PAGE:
He continued: “When you do the space walks, it’s a very physical thing. On one hand, being in space has some negative physical effects. Coming back, especially as how it makes you feel is even worse, especially after you have been up there for 340 days. But it’s absolutely a physical job.”
As a result, Kelly said he’s had cortisone shots in both knees, both shoulders and both elbows.
“I’ve had torn rotator cuffs (tears) on both shoulders, even now from working in a space suit. Some astronauts actually lose their fingernails from working outside on an EVA and they don’t grow back; they are damaged so badly from working in these gloves.”
A girl asked how to begin to become an astronaut.
“Where should you start? With your homework,” Kelly said to laughter and applause. “And if you ever struggle with it, understand that I struggled with it, too.”
But he added: “Don’t use me as an excuse. … You can make a comeback. Find an inspiration somewhere.”
A man asked if Kelly ever saw something “unexplained.”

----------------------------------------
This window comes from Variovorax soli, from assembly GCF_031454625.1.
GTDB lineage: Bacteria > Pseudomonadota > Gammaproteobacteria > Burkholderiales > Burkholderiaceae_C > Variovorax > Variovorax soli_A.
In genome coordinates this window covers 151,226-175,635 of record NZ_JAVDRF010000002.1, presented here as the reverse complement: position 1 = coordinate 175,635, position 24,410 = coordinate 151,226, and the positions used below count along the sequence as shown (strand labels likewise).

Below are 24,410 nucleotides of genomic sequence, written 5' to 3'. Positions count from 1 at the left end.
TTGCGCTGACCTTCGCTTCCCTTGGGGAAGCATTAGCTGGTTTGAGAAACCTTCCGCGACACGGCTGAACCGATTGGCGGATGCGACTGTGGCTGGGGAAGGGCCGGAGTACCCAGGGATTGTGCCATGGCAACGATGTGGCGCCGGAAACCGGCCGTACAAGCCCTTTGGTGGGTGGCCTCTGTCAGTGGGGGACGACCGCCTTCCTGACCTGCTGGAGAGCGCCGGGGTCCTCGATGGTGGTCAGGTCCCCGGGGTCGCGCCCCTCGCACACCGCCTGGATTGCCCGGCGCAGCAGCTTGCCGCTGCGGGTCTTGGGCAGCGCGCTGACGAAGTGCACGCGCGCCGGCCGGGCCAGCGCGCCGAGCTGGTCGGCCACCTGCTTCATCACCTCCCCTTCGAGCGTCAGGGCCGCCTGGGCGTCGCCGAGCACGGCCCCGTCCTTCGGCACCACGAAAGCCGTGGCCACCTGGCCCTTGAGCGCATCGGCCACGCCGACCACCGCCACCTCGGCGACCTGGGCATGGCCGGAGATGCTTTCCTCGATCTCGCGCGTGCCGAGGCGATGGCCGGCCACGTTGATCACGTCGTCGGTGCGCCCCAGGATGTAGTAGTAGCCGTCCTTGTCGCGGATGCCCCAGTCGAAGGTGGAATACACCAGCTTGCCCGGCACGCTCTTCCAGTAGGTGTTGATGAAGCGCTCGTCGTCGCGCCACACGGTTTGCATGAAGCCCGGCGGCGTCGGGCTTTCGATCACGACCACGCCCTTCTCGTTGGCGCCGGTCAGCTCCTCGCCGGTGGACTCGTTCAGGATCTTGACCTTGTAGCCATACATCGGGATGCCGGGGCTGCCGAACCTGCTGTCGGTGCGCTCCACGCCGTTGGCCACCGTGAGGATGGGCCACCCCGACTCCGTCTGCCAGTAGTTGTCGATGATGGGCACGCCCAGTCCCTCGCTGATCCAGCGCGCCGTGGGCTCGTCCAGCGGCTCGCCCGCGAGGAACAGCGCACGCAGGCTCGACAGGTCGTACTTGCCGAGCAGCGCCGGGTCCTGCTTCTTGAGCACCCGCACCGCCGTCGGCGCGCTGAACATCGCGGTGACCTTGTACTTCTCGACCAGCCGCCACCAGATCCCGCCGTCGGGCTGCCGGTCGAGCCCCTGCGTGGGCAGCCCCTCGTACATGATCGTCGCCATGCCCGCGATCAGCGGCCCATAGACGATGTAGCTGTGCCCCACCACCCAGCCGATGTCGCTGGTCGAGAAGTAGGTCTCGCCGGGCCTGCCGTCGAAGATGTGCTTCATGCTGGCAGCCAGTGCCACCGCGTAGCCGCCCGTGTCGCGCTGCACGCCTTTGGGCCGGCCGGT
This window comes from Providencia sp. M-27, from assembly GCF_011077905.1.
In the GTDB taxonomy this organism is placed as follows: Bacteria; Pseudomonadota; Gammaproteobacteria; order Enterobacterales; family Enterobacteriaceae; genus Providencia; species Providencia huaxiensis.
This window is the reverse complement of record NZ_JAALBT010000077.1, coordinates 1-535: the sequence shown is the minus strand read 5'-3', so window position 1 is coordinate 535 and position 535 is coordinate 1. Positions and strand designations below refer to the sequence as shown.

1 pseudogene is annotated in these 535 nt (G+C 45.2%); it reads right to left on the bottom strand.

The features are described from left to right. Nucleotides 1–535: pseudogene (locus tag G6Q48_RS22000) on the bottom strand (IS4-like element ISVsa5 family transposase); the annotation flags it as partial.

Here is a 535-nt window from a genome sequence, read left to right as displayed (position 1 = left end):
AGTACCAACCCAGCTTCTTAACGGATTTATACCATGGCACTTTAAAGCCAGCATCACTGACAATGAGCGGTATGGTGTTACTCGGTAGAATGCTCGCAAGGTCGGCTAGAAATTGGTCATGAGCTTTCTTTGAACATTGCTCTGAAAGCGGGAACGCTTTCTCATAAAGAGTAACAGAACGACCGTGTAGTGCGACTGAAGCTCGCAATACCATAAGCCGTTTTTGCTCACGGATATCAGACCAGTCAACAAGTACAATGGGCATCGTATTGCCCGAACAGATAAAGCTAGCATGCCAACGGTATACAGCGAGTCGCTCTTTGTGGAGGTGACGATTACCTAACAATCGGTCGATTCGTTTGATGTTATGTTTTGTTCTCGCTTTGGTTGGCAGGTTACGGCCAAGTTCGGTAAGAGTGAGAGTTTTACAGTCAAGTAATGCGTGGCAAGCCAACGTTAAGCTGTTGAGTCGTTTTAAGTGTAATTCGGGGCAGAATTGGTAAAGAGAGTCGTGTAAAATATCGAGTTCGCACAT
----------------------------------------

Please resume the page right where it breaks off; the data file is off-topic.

Kelly said he’d always hoped he would wake up one morning, open the shutters protecting the ISS windows and see “an alien spacecraft right there.”
He never did. Yet he said he believes in intelligent life elsewhere in the universe.
“But I also don’t think they visit earth for a couple of reasons — the distances are so great. You would think the aliens would land in Las Vegas or Times Square (the brightest spots as seen from space).”
In the Navy, he said, he visited Nevada’s Area 51. “There were no aliens there,” he quipped. “I suppose they all moved to Area 52.” (Hours earlier, Kelly visited the Navy Exchange Service Command, or Nexcom, at Naval Base San Diego.)